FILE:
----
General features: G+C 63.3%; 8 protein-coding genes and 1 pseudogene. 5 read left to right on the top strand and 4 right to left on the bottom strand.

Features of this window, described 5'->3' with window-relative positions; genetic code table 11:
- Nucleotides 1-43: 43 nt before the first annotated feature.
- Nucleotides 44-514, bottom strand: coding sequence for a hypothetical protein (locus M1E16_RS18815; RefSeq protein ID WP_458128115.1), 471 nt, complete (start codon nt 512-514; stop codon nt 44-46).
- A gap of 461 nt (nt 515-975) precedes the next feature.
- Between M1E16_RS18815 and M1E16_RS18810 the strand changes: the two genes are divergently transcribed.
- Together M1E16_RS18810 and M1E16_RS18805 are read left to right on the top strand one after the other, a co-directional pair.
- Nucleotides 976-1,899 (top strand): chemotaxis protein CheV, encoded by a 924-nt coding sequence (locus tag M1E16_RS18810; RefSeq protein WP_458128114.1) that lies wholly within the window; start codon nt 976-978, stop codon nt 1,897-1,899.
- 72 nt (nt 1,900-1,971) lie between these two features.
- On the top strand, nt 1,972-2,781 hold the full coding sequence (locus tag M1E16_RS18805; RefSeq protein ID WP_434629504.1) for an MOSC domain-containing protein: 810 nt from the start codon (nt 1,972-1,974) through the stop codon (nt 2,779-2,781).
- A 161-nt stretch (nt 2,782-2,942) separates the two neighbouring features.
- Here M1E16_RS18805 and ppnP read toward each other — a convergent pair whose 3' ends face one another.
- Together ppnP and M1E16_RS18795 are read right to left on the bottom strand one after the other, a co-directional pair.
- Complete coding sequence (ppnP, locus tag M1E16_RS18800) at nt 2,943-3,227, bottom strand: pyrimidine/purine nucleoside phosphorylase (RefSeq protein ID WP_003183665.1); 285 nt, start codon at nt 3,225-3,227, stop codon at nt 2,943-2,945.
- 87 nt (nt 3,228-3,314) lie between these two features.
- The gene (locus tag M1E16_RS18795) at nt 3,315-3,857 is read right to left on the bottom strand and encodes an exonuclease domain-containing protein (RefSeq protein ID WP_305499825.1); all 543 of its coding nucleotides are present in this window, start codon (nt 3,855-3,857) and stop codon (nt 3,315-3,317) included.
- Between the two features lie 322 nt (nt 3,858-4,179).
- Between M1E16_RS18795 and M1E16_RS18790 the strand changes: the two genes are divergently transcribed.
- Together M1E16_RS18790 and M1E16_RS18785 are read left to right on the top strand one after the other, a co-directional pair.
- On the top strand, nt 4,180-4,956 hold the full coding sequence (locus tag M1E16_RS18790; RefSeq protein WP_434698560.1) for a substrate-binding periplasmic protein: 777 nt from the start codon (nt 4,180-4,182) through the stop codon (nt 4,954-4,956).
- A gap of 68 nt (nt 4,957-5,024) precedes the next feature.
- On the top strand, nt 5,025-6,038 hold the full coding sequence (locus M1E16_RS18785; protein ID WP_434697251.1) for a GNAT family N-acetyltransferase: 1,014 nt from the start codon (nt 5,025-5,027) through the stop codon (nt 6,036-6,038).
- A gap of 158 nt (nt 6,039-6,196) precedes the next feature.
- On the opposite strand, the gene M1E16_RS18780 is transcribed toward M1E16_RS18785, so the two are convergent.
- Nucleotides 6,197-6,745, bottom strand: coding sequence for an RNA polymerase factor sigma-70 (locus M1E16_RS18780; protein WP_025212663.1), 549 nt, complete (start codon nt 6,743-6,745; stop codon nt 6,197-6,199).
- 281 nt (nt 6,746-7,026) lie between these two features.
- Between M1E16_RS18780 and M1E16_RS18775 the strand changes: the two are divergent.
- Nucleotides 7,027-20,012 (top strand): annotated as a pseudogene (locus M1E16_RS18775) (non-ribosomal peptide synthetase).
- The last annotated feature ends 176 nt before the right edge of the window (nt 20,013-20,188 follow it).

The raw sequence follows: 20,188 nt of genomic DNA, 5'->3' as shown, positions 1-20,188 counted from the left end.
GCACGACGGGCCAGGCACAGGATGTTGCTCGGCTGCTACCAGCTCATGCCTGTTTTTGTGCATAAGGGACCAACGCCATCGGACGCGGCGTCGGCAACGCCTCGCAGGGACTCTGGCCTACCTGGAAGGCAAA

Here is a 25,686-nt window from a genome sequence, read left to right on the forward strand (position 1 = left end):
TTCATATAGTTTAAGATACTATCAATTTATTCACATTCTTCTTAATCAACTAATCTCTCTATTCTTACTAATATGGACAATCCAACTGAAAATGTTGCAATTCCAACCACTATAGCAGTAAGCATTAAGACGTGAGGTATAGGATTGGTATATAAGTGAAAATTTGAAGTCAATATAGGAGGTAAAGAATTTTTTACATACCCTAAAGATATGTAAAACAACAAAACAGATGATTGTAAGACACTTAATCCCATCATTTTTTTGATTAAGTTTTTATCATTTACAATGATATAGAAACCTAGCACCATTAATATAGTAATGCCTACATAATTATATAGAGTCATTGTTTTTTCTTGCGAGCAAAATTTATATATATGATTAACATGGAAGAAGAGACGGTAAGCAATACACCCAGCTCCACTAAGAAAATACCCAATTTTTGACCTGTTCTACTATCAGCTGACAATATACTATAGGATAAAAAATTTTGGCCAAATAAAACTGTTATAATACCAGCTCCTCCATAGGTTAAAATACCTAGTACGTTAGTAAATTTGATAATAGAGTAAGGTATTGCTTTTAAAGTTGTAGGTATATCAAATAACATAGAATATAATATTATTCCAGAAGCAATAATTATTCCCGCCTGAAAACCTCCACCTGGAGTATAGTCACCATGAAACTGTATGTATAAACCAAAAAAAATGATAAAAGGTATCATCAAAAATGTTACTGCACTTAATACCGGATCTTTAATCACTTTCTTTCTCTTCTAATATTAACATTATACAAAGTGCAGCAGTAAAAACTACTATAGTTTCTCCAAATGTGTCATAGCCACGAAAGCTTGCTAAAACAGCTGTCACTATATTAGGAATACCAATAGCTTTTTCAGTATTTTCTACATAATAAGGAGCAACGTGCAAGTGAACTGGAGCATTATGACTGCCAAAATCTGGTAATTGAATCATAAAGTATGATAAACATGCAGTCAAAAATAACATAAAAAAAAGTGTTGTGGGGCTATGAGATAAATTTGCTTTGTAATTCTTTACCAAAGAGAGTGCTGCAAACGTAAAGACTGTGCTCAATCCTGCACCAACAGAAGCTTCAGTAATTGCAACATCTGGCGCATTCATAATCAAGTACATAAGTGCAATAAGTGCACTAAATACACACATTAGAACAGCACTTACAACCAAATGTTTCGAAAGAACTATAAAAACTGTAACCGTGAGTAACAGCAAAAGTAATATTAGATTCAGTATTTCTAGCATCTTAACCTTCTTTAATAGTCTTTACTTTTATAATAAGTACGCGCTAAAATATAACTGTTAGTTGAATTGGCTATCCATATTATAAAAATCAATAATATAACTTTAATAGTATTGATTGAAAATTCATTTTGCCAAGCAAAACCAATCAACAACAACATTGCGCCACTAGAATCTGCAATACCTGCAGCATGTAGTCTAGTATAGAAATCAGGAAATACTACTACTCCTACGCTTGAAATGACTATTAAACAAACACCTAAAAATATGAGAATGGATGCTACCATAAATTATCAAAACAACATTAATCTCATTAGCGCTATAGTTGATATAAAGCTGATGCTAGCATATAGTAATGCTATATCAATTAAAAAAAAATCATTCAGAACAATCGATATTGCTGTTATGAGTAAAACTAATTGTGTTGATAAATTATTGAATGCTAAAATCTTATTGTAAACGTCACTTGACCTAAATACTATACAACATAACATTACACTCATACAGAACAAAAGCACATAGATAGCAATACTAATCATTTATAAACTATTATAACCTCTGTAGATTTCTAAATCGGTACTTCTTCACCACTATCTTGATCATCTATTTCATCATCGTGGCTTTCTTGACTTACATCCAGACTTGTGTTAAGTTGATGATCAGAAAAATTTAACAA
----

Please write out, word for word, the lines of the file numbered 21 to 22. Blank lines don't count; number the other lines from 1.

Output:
- A gap of 68 nt (nt 4,957-5,024) precedes the next feature.
- On the top strand, nt 5,025-6,038 hold the full coding sequence (locus M1E16_RS18785; protein ID WP_434697251.1) for a GNAT family N-acetyltransferase: 1,014 nt from the start codon (nt 5,025-5,027) through the stop codon (nt 6,036-6,038).